Oil on paper on canvas, signed with monogram and dated ‘1859 – 70’
Image size: 15 x 21 ½ inches
Original gilt frame
The Murietta Collection
José de Murrieta (1833-1891) was a banker and collector, especially of the work of Sir Lawrence Alma-Tadema and Joseph Mallord William Turner
The first scene started as a sketch in Cairo and took over eleven years to complete. In his diaries the artist recalls the calmness of the mosques and when stepping out of the door on the right being confronted with the fascination of the colourful, seething crowds in the bazaar and the jostling camels in the narrow streets overhung with quaint carved balconies.
Out of the day’s heat three men are seen at prayer, their shoes having been left by the door. Glass oil lamps hang off the wooden beams ready for evening prayer.
Quite a simple mosque, with rush mats on the floor and a Sycamore mimbar used by the Iman to speak to the congregation. Next to this is the mihrab, which has a palm leaf placed inside, for which symbolism is now lost.
Above the two figures by the door is a platform, with straw to rest perhaps.
Frederick Goodall was born on September 17th, 1822, in St. John’s Wood, London, the second son of Edward Goodall, renowned steel line engraver. He was one of six brothers and four sisters and received his education at the Wellington Road Academy, a private school which Charles Dickens had attended. Two of his brothers, Edward Angelo and Walter, became well known watercolour artists, and a sister Eliza, exhibited at the Royal Academy under her married name of Wild. John Ruskin, Clarkson Stanfield, Augustus Pugin, David Roberts and of course Turner, were among regular visitors to the Goodall house and encouraged Frederick and his brother Edward A. to take up the profession.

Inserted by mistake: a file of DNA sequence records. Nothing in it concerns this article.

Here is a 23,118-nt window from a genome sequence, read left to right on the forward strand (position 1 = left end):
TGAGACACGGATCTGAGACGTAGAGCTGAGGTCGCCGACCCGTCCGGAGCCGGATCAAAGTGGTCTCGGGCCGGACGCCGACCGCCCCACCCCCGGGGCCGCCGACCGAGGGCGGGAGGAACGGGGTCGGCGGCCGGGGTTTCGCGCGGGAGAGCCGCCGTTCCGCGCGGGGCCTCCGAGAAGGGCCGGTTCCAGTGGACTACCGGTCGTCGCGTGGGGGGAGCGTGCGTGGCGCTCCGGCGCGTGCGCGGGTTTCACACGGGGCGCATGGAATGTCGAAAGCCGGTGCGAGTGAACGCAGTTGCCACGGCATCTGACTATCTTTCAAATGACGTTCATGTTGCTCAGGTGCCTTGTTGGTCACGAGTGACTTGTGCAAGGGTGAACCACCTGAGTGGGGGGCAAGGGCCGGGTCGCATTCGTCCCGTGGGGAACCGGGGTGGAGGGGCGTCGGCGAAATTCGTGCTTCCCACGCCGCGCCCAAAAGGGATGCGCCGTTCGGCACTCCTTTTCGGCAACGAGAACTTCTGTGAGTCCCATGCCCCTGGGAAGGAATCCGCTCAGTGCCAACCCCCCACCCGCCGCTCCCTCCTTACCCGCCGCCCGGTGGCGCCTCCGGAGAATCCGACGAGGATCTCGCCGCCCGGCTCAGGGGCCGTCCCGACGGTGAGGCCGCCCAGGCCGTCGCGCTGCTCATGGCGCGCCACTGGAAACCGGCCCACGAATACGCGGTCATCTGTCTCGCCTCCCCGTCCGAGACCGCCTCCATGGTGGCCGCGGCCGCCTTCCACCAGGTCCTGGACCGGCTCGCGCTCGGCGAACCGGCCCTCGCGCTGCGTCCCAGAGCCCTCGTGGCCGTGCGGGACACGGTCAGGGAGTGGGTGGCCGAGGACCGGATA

They spent their free time sketching at the zoo in Regent’s Park, the Albany Street Barracks and along the banks of the Thames. They watched the building of the tunnel at Rotherhithe and made friends with Tom Page, the engineer. A chance meeting with Isambard Brunel led to Frederick’s first commission: six watercolour drawings showing the tunnel works, four of which were hung in the Royal Academy when Frederick was sixteen. His first oil of a drowned miner won a silver medal of the Society of Arts. The money he made from these paintings paid for a visit to Brittany with brother Edward A.
He readily found patrons and purchasers and in 1852 was elected ARA. Goodall’s opportunity to widen his horizon came in 1858 when he was invited to accompany a group of friends to Egypt. It was to be the turning point in his career and except for some portraits and a few English landscapes, his pictures, over 170 canvases in 46 years, shown in the Royal Academy alone, had Egypt as their setting. Other artists such as Holman Hunt, Edward Lear and J.F. Lewis were among those who had taken up residence in Cairo.
In the autumn of 1858, Goodall rented an old house in the Coptic quarter with Carl Haag, who had been drawing master to Queen Victoria. Each morning they rode out into the surrounding countryside, sketching wherever they went. They crossed the desert to Suez, sleeping in huts that had sheltered British troops in the Crimea and then served as stations on the overland pilgrim route to Mecca. They camped for weeks with Bedouin tribesmen and narrowly escaped stoning while trying to paint portraits in the busy markets.
Goodall describes in his reminiscences the Sphinx by moonlight, the sail of a felucca on the Nile, the vast mystery of the desert. The two friends were very hospitable. They entertained eminent travellers and visiting artists and the household became renowned for its plum pudding made from a special family recipe. At the end of his seven months stay in Egypt, he packed 130 oil sketches with sheets of buttered paper to separate them and prevent them from sticking along with many watercolour sketches and countless pencil drawings, and shipped them back to London.
Carl Haag left Egypt for Jerusalem and other places in the region to continue his painting. A month later, Goodall returned to London to begin work on large canvases inspired by these sketches. Goodall would paint many large oil paintings over the next decade with his first Orientalist work being Early Morning in the Wilderness of Shur in 1860 which was exhibited at the Academy that year and brought much praise from critics and fellow artists including Landseer and Roberts. This picture is full of colour and movement and sold for 1000 guineas to eventually hang in the Guildhall Art Gallery in London.